good technique is the answer. here are some pointers:
i) drill a pilot hole of the appropriate size (should be a little smaller than the main body of the screw not including the thread). don't try to drive the screw straight into the wood - unless it's a drywall screw or a screw that is specifically designed to do so
ii) ensure that you have the correct size screwdriver bit for the screw.
iii) start turning with your drill/screwdriver on a low speed - most cordless drills have speed adjustment on the trigger switch. gently squeeze the trigger for slower speed. when the screw starts to bite then you can gradually increase the speed.
iv) hold the screw where it meets the screwdriver for extra support as you start turning SLOWLY.
v) use LIGHT pressure at this point. let the screw turn and bite for itself, don't try to force it into the workpiece.
overall, take your time, don't rush it and use la bit ess force and a bit more finesse. if the screw is slipping, you are using too much grunt. you may as well use a hammer as a screwdriver! good technique will come with practice.
Buy one these gadgets from screwfix, it has a sleeve that slides over the screw.Brilliant if working up a ladder or driving in slotted heads as it stops the slippage mentioned.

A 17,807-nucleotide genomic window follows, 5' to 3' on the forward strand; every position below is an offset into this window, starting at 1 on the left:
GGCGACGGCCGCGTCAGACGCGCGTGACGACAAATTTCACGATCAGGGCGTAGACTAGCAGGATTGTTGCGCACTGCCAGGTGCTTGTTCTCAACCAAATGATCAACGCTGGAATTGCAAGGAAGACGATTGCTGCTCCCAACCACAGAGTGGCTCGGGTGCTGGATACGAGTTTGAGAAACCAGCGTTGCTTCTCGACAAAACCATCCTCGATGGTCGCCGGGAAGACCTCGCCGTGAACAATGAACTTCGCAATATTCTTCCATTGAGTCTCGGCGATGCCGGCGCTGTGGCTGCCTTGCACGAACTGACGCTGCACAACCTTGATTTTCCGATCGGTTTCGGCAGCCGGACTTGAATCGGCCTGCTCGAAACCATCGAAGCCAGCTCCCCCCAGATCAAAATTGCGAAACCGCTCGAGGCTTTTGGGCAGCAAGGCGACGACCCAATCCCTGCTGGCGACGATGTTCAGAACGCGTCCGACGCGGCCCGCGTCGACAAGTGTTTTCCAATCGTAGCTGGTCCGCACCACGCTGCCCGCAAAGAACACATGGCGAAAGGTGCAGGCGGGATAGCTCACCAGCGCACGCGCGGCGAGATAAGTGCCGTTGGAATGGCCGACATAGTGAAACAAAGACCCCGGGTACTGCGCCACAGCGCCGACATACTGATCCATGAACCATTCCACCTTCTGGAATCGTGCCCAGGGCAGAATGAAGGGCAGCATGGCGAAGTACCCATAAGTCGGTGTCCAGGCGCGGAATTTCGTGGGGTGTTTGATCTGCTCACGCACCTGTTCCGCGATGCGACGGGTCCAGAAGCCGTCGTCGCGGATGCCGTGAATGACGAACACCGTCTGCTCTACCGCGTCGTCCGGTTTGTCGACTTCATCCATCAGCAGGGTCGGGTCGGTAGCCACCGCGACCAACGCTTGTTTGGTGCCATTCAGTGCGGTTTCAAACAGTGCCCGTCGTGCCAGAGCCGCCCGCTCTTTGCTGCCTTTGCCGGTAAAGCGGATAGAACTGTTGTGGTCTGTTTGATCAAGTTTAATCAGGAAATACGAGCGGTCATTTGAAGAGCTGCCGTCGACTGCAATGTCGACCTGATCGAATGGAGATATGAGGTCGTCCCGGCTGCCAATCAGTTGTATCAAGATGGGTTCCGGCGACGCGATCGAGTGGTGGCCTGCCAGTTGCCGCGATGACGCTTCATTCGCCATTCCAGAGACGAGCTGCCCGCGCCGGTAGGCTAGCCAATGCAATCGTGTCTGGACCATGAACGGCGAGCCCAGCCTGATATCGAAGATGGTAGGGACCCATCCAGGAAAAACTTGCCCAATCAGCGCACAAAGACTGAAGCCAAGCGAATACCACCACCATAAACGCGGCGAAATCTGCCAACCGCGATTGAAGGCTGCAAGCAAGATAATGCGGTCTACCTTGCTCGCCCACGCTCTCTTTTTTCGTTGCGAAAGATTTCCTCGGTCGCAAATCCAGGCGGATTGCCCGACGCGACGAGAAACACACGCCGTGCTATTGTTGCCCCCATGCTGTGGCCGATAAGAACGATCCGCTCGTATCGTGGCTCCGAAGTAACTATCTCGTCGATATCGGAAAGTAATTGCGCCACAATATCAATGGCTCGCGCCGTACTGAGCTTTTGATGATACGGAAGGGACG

Great tips and everything you said is true I decided to do a breakdown on my drill skill set against your tips, my pilot holes are not the right size (I didnt think it mattered!!) I do put way to much presure on the screw however I do start the driver slow but just not for long enough, I need to focus more and not be in such a hurry you are right on all counts and comments. Think a lot of it is because I have Multiple Sclerosis I have a point to prove and that I can do anything, (about time I grew up at 49 LOL)
Allen I am going to buy everything I can find these look great gadgets and they should be advertised everywhere there must be a massive market open for this sort of thing just wish I had known what to put in the serch boxes to find it. My worst injury was when I screwed in a screw that was far to big for the 1/4" square piece of wood but hey thought I could get away with it, hence you gessed it drill slipped and went though the pad of my finger and stopped just before it came out the back of my finger nail, refused to get it treated because of my stupidity aqnd yes it got infected and no I did still not get it treated but now its healing finger just looks like patchwork and a reminded of just how stupid I am. so many thanks for your tips I will take them all on board YES I WILL!!!!!!
Rachel who like writing a load of waffel no one needs to know x and is rubbis and DIY and Spelling
easiest way is to cut a strip of cardboard from a cereal packet insert the screw a quarter way through, this keeps your fingers out of the way then when your screw starts to tighten pull the cardboard off the screw and continue till its fully in.